And is there any way North Korea would be interested in exploiting it in the near future?
Remember our top 10 futuristic story-lines from “South Pole Vendetta”?
10. The South Pole – no longer inaccessible
9. Heroes don’t have to sleep with everyone who comes along.
8. North Korea is looking for respect and power on the world’s biggest stages.
7. Is there really an ocean of oil under the South Pole?
6. The atlatl is an actual, legitimate, weapon – sort of.
5. The division of Antarctica between so many nations is a volatile situation.
4. Unmanned military airplanes will continue to evolve.
3. Nanotechnology will change warfare in the near future.
2. The Switchblade may be the next generation of military aircraft.
And the Number 1 futuristic story line from “South Pole Vendetta”:
1. Where’s the evidence for global warming?
Let’s consider some different aspects of this seventh question:
Got any idea how many barrels of oil the US consumes every day? The CIA World Factbook says somewhere around twenty million.
How about North Korea? Same source – 13,000 and falling.
So, do you think North Korea, the antagonist in “South Pole Vendetta”, might be interested in any new sources of oil?
The idea of a huge reserve of oil under the ice at the South Pole is an interesting one. There are those that believe that there may be a huge deposit there, there’s just a couple of problems: 1. The treaty prohibiting exploration of resources there, and 2. How in the world does one work with the stuff if it is there? It’s a million degrees below survivable!
CoolAntarctica.com says this:
“It is believed that oil and natural gas are to be found in large quantities in Antarctica’s continental shelf though these are not currently being exploited.
“Antarctica poses a number of serious logistical problems to any would-be mining or prospecting activities;
*”The most extreme cold on the planet.
*”A very thick ice sheet.
*”Isolation from any town, city or industrial development.
*”Having to cross the roughest seas on the planet to get any cargo back to the industrialized world.
*”Gigantic icebergs like multi-million ton ploughs that threaten shipping, platforms and pipelines.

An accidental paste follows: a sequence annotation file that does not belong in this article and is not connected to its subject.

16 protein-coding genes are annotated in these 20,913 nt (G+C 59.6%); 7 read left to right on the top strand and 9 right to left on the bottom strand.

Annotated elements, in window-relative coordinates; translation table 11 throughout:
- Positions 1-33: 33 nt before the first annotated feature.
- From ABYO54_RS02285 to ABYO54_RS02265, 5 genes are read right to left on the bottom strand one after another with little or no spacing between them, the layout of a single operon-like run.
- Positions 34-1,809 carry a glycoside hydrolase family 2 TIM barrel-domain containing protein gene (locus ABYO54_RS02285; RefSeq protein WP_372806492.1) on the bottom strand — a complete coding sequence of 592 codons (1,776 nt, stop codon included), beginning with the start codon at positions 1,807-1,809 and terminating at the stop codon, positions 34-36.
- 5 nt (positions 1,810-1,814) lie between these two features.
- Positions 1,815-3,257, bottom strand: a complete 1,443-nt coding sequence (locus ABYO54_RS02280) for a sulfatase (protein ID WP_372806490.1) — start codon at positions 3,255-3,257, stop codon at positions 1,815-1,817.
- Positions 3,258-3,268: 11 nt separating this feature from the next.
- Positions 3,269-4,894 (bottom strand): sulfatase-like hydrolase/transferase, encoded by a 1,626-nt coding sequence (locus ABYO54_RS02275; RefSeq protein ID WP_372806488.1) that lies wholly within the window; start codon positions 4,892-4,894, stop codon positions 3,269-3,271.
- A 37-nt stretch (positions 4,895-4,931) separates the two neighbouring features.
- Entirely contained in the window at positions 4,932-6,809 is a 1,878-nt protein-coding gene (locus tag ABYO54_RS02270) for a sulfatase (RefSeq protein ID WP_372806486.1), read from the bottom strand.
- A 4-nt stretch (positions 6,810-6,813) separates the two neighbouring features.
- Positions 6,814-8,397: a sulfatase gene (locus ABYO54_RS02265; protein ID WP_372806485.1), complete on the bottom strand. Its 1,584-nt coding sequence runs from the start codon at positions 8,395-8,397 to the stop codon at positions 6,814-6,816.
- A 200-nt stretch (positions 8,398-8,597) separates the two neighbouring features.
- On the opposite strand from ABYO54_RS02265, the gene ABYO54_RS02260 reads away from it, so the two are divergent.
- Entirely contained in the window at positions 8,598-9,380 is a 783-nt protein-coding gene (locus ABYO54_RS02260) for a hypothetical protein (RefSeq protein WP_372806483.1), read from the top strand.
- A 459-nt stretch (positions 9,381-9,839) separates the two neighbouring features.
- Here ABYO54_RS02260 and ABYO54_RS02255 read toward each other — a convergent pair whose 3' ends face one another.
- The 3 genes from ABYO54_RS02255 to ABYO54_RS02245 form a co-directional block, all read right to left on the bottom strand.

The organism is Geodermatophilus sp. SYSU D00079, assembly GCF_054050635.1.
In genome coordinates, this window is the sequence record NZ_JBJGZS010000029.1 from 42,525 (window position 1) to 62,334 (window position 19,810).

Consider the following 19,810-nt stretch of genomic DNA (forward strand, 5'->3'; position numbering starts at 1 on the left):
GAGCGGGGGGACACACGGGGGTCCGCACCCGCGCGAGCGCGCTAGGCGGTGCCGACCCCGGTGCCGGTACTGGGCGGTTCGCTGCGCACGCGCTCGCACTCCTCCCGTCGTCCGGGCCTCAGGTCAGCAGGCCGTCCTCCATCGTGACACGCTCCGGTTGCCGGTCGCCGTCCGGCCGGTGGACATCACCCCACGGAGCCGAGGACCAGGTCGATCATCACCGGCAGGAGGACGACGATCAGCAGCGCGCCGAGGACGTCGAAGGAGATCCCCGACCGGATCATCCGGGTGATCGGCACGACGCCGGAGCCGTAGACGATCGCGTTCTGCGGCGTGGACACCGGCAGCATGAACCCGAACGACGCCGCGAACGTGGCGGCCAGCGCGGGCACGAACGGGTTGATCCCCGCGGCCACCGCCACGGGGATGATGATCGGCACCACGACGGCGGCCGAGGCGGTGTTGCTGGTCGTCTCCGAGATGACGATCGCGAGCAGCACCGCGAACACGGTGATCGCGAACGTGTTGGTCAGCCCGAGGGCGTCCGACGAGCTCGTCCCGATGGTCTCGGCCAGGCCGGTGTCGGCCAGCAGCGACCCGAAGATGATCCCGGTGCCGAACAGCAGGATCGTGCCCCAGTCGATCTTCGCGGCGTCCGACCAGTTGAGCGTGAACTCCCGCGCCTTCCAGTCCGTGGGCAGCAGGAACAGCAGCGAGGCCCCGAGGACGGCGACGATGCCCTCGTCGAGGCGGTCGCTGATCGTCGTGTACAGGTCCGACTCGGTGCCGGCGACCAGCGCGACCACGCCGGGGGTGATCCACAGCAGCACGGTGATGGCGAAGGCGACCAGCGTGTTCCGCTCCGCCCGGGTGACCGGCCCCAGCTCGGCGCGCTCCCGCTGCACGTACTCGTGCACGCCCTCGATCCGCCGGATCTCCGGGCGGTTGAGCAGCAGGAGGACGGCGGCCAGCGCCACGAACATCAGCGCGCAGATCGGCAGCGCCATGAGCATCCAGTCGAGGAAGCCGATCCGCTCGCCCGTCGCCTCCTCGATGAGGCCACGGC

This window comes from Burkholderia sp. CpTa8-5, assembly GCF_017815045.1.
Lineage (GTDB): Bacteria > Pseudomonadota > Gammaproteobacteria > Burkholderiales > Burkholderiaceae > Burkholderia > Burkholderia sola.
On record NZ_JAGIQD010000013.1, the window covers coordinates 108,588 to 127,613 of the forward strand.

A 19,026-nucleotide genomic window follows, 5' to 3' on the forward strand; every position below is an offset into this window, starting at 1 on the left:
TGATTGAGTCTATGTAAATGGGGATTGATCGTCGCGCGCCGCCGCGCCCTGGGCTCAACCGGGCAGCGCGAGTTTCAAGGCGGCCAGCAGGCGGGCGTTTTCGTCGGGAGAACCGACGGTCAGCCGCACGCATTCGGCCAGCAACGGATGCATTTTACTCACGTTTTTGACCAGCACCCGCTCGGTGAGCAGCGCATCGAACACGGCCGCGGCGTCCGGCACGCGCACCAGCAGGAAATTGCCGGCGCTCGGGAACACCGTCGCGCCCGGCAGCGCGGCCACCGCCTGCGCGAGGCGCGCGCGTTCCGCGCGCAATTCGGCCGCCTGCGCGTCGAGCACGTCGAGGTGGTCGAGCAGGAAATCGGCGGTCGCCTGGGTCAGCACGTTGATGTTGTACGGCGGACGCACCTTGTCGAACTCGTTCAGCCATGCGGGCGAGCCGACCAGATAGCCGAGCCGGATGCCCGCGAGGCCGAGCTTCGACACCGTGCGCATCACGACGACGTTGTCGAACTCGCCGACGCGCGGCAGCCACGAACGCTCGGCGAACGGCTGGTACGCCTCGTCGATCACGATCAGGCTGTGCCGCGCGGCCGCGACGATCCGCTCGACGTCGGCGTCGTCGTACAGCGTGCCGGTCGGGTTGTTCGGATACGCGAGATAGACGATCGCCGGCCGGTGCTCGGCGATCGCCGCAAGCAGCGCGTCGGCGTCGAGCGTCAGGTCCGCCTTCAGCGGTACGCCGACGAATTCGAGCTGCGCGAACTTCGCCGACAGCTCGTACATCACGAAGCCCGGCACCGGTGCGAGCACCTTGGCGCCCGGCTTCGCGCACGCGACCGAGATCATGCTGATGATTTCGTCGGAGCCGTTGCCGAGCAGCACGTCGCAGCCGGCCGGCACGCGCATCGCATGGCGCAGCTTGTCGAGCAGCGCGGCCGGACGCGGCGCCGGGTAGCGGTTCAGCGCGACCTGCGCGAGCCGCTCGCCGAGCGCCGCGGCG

*”The annual “icing-in” of the continent when the area around the coasts freeze so that only the most powerful (and expensive) ice breakers can get through.
“Oil and gas from the continental shelf are the most likely resources that may be exploited, but this is still a good distance in the future. The shelf areas are not covered by the Antarctic Treaty unlike the continental zones and therefore are not subject to the same protection.”
The Istanbul Gazette goes on to say:
“On the other side of the world, meaning the South Pole, a vast white continent with a surface area of 14,000,000 km2 – possibly containing a wealth of hitherto undiscovered mineral resources and a limitless reservoir of clean water – awaits the year 2048. People first started considering the possibility of exploiting Antarctica’s mineral resources in the 1980s. At the time these speculations led to the signature of the Wellington Convention on 2 June 1988. This agreement aimed at creating a strict framework to regulate mineral resource exploitation in the Antarctic. France’s Mitterrand boycotted the convention and subsequently, Australia, Belgium, and Italy followed suit. These rejections led to the 11th Antarctic Treaty Special Consultative Meeting sessions in the course of 1990 and 1991. Finally, on 4 October 1991 the Consultative Parties ratified and accepted the agreement, which basically cut short any form of mineral exploration on the uninhabited South Pole.” – Istanbul Gazette
It makes for an interesting question:
Is there a chance that some nation (wink) could decide to pursue that resource?